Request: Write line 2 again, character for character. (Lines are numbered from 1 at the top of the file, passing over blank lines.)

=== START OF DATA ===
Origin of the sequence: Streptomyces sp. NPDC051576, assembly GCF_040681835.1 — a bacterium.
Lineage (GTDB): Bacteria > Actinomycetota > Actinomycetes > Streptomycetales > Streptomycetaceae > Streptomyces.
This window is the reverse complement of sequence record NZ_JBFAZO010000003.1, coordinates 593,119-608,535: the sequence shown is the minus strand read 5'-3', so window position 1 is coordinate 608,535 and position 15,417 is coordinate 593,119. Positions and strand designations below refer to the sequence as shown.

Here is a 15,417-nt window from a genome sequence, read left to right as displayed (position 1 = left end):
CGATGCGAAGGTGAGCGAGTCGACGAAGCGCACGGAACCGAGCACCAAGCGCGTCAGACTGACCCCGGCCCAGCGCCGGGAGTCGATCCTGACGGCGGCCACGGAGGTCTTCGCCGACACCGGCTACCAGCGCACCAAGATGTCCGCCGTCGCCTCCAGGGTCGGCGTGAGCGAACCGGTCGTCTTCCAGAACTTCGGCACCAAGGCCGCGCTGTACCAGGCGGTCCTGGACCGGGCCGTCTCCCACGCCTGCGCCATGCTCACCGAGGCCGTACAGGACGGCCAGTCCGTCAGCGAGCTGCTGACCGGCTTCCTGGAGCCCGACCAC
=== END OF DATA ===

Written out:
Lineage (GTDB): Bacteria > Actinomycetota > Actinomycetes > Streptomycetales > Streptomycetaceae > Streptomyces.